Building Bridges squareAuthor: Bayside Baha'i Community

I wish to share some of my thoughts when attending a symposium on Sunday, 31st January, in Brighton, when eleven culturally diverse groups came together to share their experiences, culture, highlights of learning and activities to understand more fully the complex issue of “Advancing the role of women in society”. The symposium was titled ‘Building Bridges‘, organised and hosted by Bayside Baha’i community.

 

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It’s now been a century since the Suffragette movement. How do we now see gender equality? Surely, we have come a long way from just three, four generations ago.  The biggest gain it seemed to me, was a universal agreement that man and woman are equal, yet there are still glass ceilings to shatter.  Somehow our world settings are yet to catch up reflecting this equality. In our schools, universities, work places, sport, how does this gender equality play out? Legally women in Australia seemed to be completely equal to their male counterparts, but how was it that on average one woman a week was being murdered by her current or former partner and 39% of women in workplaces were experiencing sexual harassment; the contrast was stark! In hindsight, have we really progressed further than our grandparents or regressed?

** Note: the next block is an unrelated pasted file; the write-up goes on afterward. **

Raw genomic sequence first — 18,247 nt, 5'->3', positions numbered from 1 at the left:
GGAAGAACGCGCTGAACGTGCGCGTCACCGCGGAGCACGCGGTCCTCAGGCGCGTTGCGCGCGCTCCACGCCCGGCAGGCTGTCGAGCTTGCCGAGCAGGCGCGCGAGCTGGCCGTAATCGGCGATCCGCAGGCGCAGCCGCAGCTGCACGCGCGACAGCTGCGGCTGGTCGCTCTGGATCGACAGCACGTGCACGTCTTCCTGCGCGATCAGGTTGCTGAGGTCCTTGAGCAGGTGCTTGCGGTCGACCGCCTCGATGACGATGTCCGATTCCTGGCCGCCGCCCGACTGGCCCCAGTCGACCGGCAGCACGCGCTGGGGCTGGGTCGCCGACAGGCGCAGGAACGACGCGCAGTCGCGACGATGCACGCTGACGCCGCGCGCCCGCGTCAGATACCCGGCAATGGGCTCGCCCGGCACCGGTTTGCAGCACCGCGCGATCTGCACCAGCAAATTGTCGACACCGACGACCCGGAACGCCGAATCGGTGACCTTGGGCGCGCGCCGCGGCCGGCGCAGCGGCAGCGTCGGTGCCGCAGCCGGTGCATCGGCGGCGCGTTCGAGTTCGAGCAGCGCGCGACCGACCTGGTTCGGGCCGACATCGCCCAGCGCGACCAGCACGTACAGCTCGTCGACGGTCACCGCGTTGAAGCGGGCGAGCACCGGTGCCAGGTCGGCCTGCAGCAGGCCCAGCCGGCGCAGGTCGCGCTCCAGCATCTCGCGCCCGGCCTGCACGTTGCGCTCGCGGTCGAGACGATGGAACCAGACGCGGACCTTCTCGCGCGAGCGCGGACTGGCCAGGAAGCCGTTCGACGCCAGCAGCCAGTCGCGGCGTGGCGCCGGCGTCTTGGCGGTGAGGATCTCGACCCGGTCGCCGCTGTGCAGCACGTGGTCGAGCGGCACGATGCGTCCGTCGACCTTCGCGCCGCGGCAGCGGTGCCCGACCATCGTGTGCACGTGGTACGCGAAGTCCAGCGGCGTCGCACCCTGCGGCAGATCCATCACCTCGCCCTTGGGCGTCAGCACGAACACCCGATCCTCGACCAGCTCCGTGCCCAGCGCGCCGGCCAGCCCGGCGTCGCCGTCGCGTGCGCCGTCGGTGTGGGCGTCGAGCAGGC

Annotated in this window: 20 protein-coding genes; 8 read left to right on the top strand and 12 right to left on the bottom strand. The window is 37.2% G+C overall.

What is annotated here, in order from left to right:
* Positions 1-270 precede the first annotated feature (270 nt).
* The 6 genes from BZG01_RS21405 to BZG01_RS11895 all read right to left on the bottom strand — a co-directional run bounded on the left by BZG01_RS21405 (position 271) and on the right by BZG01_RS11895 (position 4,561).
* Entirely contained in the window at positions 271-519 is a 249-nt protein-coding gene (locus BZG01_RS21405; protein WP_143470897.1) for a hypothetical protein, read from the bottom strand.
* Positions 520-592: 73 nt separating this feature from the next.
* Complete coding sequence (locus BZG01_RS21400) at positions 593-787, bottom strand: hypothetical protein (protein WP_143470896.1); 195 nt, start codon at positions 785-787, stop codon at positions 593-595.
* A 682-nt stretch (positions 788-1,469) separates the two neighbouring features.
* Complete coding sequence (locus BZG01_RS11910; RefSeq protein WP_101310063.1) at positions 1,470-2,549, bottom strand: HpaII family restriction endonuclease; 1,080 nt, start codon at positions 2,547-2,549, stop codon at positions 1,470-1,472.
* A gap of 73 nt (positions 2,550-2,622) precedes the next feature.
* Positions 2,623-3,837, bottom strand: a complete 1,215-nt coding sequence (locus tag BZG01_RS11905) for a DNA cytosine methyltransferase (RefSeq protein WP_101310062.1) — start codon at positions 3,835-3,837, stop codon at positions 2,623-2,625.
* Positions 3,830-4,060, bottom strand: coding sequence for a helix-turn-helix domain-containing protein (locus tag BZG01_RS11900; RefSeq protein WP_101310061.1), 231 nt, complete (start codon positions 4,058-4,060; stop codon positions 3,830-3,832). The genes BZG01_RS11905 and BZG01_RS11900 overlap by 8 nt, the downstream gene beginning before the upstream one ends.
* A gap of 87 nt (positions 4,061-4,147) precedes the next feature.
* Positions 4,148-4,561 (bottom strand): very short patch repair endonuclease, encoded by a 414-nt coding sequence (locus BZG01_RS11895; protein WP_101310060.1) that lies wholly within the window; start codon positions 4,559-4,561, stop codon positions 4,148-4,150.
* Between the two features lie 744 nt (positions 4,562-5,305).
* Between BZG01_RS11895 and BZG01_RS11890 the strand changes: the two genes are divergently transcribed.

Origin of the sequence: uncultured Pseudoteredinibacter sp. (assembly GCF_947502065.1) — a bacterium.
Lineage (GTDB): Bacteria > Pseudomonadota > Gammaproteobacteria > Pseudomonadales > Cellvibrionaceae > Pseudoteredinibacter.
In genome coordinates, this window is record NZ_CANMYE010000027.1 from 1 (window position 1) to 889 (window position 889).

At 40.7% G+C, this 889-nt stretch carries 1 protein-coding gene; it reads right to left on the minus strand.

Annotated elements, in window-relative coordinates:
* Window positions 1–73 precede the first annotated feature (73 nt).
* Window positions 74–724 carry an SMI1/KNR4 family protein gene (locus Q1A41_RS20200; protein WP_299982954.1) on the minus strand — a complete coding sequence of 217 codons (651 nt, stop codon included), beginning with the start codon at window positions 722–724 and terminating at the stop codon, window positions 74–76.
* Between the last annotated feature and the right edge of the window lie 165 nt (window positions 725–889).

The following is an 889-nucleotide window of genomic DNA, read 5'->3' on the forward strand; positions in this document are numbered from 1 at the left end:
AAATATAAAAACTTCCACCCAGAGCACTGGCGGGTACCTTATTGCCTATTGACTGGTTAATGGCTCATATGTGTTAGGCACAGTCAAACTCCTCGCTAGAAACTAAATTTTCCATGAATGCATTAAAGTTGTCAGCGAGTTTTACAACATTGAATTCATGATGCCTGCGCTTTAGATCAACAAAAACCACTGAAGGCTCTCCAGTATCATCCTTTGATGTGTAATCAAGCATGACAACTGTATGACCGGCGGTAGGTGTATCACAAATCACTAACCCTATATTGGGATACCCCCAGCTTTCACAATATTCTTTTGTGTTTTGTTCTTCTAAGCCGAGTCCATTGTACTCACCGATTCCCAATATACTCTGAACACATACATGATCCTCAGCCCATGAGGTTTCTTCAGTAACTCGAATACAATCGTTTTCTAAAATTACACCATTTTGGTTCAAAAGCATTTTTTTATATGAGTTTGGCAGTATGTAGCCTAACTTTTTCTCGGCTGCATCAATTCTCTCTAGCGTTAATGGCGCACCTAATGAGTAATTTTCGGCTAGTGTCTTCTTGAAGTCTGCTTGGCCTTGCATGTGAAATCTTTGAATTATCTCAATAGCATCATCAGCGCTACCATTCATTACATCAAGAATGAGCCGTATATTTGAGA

Speakers from five of the groups addressed the gathering, sharing their insights, activities and goals.

Some of the highlights which stood out to me most were the programs such as mentoring of secondary school girls by older women, educational programs addressing family violence and activities to preserve and enhance cultural heritage. 

Yet the most engaging part for me was the discourse that took place after the presentations with everyone contributing in Q & A.  Participants agreed that the consciousness of our oneness as human beings served as the basis to couch the equality discourse. What makes us human, moral values like nobility, justice, respect, are neither male nor female.  We also realised it is fundamentally attitudinal changes and character traits that need to be built from childhood at home.

So educational programs are the key.  Of course, everyone realised that tackling Advancing the Role of Women in Society is a laden topic and naturally was not going to be addressed by merely having an afternoon to highlight the challenges. However, it seemed if we wanted to make a difference at the level of community, this was where it needed to start from, with the first step being for the community groups to get to know one another.

Some of the practical ideas to be further explored were educational programs at the grass roots to change the language, action and attitudes of bias, both at conscience and unconscious levels that were formed over millennia.

These educational programs should be for everyone and any age group starting from children. Taking this holistic approach could be the key to reducing the horrific stats we see today.

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All participants are looking forward to the sequel.   

For details of future roundtables/symposiums please contact 0419180799 or bayside@vic.bahai.org.au

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